The computer 26 is programmed in such a manner that when the voltage across the cell 10 exceeds a predetermined magnitude, a pneumatic control signal will be generated in a pilot air line 28. This pneumatic control signal is transmitted to the anode jack control system 30 which introduces air pressure to air motor 32 from main air supply line 34 through a pneumatic line 36. The air motor 32 rotates in a direction to cause the anode jack 24 to raise the support structure 18 and anode blocks 16, thereby decreasing cell voltage. When the voltage across the cell 10 drops below a predetermined magnitude, the computer 26 will cause a pneumatic signal to be generated in a pilot air line 40 and transmitted to the anode jack control system 30. In response to this pneumatic signal, main air from line 34 is admitted to the air motor 32 through line 42 to rotate the air motor in a direction to cause the anode jack 24 to lower the support structure 18. Ball-cam valve 38 is positioned as diagrammatically shown in a fixed relation to the reduction cell 10 and establishes an upper limit of vertical movement of the support structure 18 above which the pneumatic circuit of the anode jack control system 30 will be rendered inoperative. The operation of the ball-cam valve 38 will be better understood by referring to FIG. 2 and the following description thereof.
FIG. 2 illustrates further details of the anode jack control system 30 of the present invention. The main air line 34 supplies air under suitable pressure to an inlet 46 of the air motor 32 through the pilot-operated three-way valve 50 and line 36. This causes the air motor 32 to rotate in the direction shown by the arrow, thereby causing the anode jack 24 to raise the anode blocks 16. Line 34 also supplies main air to an air motor inlet 48 via the pilot-operated three-way valve 52 and line 42 to rotate the air motor oppositely of the direction shown by the arrow. This causes the anode jack 24 to lower the anode blocks 16.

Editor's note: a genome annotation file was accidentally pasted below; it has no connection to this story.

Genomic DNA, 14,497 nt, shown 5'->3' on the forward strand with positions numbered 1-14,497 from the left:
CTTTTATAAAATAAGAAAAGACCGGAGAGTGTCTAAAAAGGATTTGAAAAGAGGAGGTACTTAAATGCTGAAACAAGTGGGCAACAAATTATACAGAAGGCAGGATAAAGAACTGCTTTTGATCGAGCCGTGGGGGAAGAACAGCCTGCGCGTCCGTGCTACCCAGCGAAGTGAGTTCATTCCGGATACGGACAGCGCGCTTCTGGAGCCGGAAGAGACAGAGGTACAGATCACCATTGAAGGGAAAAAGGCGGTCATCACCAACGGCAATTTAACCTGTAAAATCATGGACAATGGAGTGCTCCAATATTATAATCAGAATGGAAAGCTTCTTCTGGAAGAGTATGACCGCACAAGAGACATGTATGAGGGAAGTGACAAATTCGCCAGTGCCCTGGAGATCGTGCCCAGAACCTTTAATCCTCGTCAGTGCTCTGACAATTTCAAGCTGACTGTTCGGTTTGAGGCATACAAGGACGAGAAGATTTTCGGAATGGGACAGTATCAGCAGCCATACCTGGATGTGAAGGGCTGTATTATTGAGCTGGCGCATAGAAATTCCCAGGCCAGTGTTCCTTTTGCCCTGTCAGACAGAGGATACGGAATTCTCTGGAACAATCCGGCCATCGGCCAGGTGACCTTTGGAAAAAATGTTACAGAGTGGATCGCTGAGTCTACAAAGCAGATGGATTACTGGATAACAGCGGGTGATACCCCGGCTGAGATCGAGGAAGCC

A computer-initiated pilot air signal to raise the anode blocks 16 is transmitted through line 28 to a shuttle valve 54, thence through another pilot-operated three-way valve 56 and the ball-cam valve 38 to operate the pilot-operated three-way valve 50. Simultaneously, a portion of the computer-initiated pilot air signal in line 28 is bypassed at tee connection 57 into a line 58 through an adjustable flow control valve 60, an air accumulator 62 and a line 64 to operate the pilot-operated three-way valve 56. A computer-initiated pilot air signal to lower the anode blocks 16 is transmitted through line 40 to a shuttle valve 68 and a line 70 to operate the pilot-operated three-way valve 52.